** May contain spoilers **
There aren’t many movies I watched in the theatre twice ? let alone on the same day – but immediately after the credits had rolled (and still pumped up by ‘Rage against the Machine’), I queued up for the next screening of ‘The Matrix’. I was so blown away by that film, I feared – and probably rightly so – that I hadn’t caught every detail of what I’d just seen. I later found out that many of my friends had had a similar reaction to the film, and I know virtually no one who liked the film and didn’t watch it at least twice. It’s simply one of those rare films that are so rich you just have to watch them several times.
In structure, style and concept, ‘The Matrix’ was ground-breaking; it marked the first time the visual style of Manga comic books and Anime such as ‘Akira’ or ‘Ghost in the Shell’ had been successfully translated to a live-action film. Apart from ‘Blade Runner’, which has a totally different mood and pace (but is also a masterpiece and visionary film-making), there simply hadn’t been anything even remotely like it. The jaw-dropping action sequences have such a raw, gripping energy they feel like an adrenalin overdose, but unlike most action films, they never overshadow the story; on the contrary – they enhance it and make complete sense within that universe.
As for the story itself, I think this is one of the most original, fascinating Sci-Fi tales you’ll likely ever see on screen. Clearly inspired by Japanese Anime and Manga yet also by authors like Isaac Asimov or Philip K. Dick, the story about humanity’s war against its own creation, machines of an artificial intelligence that have evolved to the point where they have become the dominant ‘species’ and vastly superior to their creators, could take place in the same world as ‘Blade Runner’ or ‘The Terminator’ – albeit several hundred years later. But there is also a mythical, even religious undercurrent to the story; the themes of a prophecy, a “liberator” or even a “messiah” make ‘The Matrix’ transcend the Science-Fiction genre and become even more unique.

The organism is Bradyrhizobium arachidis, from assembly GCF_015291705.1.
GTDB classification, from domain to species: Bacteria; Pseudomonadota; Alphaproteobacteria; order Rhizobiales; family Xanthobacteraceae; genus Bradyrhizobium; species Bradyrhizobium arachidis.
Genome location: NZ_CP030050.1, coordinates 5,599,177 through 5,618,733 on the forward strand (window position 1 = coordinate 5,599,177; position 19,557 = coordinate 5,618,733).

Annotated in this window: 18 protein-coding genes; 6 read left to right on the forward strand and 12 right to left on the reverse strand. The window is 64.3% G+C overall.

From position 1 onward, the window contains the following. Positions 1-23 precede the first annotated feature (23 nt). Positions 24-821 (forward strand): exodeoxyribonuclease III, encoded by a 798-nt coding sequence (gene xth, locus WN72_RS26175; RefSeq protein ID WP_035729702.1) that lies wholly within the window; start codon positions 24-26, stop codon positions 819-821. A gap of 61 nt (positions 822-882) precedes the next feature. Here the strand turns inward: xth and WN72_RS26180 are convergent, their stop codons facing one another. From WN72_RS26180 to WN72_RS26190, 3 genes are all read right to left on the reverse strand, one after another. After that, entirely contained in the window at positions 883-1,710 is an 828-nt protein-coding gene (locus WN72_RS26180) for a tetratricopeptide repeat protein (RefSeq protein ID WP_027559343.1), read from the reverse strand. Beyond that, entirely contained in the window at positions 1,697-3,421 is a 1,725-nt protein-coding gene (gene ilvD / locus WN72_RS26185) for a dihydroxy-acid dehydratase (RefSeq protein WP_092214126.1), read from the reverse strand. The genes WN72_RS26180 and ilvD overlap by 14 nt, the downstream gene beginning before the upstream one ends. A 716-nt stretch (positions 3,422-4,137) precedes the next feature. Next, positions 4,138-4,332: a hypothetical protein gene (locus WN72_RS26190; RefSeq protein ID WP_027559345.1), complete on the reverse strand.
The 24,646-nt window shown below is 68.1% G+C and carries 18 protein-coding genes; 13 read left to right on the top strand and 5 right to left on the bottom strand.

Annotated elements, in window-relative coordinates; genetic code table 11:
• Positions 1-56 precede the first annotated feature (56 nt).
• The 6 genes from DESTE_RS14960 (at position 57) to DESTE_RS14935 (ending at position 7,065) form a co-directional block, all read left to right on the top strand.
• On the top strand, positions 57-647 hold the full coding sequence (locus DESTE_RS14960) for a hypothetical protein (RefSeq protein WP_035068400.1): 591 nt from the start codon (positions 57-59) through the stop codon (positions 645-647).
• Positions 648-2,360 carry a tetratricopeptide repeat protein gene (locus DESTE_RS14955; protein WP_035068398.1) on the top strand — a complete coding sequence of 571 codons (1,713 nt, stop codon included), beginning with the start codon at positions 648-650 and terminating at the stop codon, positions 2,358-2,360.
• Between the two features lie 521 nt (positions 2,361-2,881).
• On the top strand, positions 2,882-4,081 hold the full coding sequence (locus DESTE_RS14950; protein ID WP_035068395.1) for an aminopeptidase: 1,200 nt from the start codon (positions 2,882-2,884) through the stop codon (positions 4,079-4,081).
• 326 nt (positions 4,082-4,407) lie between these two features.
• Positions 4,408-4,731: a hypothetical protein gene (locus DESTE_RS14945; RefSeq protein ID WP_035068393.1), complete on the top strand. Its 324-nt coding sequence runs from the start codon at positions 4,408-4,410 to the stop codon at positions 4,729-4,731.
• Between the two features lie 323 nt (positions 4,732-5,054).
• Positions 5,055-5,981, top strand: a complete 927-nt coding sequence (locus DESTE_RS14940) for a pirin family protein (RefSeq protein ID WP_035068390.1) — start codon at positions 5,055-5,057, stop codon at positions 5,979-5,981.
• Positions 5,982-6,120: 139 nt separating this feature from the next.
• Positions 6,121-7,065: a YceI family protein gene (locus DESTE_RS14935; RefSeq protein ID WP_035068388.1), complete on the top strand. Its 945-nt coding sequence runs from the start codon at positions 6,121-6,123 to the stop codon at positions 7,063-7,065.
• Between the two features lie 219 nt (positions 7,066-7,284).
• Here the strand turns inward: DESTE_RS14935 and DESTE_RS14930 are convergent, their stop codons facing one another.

‘The Matrix’ was a watershed moment in filmmaking ? in every respect ? and even though two inferior sequels have left a bit of a stain on the film, they can’t distract from what an uncompromising and hugely influential masterpiece this is. Sci-Fi movies that were released after ‘The Matrix’ have tried very hard to achieve a similar look and tone, but the original still owns them all. 10 stars out of 10.
Favorite films: http://www.IMDb.com/list/mkjOKvqlSBs/
Lesser-known Masterpieces: http://www.imdb.com/list/ls070242495/
Favorite TV-Shows reviewed: http://www.imdb.com/list/ls075552387/